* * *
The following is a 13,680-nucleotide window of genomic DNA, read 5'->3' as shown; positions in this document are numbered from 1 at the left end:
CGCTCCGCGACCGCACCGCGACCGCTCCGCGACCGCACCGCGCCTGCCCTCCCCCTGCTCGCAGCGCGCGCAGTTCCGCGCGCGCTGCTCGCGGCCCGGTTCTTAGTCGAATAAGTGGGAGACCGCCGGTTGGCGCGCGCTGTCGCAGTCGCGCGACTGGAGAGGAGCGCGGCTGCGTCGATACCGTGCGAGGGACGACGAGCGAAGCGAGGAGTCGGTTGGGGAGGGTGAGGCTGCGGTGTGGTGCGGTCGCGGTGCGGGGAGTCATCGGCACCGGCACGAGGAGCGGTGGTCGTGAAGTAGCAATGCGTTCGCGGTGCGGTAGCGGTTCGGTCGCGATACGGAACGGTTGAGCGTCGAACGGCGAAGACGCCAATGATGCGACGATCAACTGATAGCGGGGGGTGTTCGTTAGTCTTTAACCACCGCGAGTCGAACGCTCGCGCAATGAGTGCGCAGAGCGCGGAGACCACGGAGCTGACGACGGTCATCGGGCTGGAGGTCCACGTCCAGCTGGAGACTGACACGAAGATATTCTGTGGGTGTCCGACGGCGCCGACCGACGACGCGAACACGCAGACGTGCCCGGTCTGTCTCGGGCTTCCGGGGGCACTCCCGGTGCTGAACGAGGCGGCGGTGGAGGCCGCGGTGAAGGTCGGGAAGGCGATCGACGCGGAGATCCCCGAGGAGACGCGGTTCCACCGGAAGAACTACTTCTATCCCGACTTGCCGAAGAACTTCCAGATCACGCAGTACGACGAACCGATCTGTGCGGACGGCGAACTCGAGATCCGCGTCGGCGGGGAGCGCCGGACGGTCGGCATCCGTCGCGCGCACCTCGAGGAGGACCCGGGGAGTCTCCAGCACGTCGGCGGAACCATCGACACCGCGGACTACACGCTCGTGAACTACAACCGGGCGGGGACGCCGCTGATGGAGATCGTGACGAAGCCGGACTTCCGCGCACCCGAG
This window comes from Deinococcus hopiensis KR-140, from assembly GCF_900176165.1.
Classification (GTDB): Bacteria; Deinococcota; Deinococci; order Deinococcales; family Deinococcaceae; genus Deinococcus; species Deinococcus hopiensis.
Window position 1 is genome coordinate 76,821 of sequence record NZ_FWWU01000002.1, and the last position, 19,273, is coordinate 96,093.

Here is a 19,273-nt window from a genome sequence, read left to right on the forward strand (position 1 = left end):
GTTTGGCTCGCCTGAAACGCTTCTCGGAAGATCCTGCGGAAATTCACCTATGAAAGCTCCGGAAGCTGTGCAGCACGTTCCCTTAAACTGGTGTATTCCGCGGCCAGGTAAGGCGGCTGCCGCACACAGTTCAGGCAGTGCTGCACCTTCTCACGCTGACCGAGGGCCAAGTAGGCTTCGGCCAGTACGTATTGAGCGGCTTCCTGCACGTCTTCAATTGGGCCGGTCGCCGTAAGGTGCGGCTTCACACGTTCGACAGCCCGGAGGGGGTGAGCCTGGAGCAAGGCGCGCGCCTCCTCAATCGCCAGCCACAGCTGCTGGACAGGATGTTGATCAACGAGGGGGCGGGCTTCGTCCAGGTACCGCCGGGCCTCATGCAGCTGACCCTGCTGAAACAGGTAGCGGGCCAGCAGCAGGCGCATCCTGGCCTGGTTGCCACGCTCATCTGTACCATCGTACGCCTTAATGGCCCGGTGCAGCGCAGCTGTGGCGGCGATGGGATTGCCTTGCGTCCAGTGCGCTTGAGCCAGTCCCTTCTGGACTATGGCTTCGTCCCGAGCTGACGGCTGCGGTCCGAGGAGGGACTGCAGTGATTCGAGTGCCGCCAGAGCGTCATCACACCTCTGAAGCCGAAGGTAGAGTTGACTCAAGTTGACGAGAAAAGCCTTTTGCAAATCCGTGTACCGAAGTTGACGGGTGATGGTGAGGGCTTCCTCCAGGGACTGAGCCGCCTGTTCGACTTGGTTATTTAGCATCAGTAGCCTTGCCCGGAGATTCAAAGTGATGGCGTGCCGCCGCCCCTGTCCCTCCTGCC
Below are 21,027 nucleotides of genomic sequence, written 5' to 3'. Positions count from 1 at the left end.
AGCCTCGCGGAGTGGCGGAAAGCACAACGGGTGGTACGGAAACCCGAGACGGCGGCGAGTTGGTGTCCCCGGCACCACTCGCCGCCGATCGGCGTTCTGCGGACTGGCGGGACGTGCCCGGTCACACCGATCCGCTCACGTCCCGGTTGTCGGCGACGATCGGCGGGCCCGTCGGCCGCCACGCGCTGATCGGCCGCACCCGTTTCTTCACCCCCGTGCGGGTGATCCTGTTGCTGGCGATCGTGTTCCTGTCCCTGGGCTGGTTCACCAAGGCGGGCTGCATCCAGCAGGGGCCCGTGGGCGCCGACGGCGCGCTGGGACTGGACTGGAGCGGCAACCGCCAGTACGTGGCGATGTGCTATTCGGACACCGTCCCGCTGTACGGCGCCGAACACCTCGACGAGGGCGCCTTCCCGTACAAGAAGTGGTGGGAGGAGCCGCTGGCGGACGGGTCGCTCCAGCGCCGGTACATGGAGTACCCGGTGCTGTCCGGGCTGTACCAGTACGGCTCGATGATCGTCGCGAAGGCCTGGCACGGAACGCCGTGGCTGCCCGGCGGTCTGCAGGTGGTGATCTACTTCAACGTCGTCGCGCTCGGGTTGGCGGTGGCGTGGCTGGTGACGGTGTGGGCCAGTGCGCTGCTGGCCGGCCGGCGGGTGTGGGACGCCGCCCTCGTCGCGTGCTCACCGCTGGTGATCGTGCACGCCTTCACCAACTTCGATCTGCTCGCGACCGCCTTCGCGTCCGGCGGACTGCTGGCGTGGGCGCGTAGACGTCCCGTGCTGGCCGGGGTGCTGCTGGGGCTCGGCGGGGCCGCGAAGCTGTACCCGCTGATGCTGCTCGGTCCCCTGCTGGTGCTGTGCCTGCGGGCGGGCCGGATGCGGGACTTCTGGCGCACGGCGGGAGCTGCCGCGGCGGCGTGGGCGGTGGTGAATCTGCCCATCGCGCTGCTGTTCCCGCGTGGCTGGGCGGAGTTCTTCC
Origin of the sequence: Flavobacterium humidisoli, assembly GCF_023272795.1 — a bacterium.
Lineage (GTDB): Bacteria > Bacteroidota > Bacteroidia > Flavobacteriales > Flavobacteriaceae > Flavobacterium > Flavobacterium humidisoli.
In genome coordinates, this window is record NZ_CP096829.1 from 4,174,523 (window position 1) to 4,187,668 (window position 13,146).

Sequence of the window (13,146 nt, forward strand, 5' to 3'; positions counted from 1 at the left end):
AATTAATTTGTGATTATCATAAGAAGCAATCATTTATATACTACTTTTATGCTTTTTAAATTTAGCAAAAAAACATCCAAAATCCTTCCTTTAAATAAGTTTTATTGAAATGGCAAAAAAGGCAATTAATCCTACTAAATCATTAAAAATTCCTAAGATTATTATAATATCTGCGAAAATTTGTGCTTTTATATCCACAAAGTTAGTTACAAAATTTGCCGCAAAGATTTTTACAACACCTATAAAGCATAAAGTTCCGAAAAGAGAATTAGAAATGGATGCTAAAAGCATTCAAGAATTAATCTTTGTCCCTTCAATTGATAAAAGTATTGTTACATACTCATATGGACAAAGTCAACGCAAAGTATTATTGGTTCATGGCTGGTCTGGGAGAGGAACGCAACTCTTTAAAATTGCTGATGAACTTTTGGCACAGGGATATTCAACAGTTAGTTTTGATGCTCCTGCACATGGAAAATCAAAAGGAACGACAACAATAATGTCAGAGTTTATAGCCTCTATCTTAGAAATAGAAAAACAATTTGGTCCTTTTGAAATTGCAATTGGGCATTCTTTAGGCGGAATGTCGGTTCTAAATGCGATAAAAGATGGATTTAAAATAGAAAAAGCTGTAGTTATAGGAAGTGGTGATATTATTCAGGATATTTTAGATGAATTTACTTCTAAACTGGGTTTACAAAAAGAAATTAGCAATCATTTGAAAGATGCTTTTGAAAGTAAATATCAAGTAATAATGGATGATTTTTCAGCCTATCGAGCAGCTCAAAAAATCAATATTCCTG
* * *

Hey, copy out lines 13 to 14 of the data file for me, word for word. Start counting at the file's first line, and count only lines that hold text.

Sequence of the window (13,146 nt, forward strand, 5' to 3'; positions counted from 1 at the left end):
AATTAATTTGTGATTATCATAAGAAGCAATCATTTATATACTACTTTTATGCTTTTTAAATTTAGCAAAAAAACATCCAAAATCCTTCCTTTAAATAAGTTTTATTGAAATGGCAAAAAAGGCAATTAATCCTACTAAATCATTAAAAATTCCTAAGATTATTATAATATCTGCGAAAATTTGTGCTTTTATATCCACAAAGTTAGTTACAAAATTTGCCGCAAAGATTTTTACAACACCTATAAAGCATAAAGTTCCGAAAAGAGAATTAGAAATGGATGCTAAAAGCATTCAAGAATTAATCTTTGTCCCTTCAATTGATAAAAGTATTGTTACATACTCATATGGACAAAGTCAACGCAAAGTATTATTGGTTCATGGCTGGTCTGGGAGAGGAACGCAACTCTTTAAAATTGCTGATGAACTTTTGGCACAGGGATATTCAACAGTTAGTTTTGATGCTCCTGCACATGGAAAATCAAAAGGAACGACAACAATAATGTCAGAGTTTATAGCCTCTATCTTAGAAATAGAAAAACAATTTGGTCCTTTTGAAATTGCAATTGGGCATTCTTTAGGCGGAATGTCGGTTCTAAATGCGATAAAAGATGGATTTAAAATAGAAAAAGCTGTAGTTATAGGAAGTGGTGATATTATTCAGGATATTTTAGATGAATTTACTTCTAAACTGGGTTTACAAAAAGAAATTAGCAATCATTTGAAAGATGCTTTTGAAAGTAAATATCAAGTAATAATGGATGATTTTTCAGCCTATCGAGCAGCTCAAAAAATCAATATTCCTG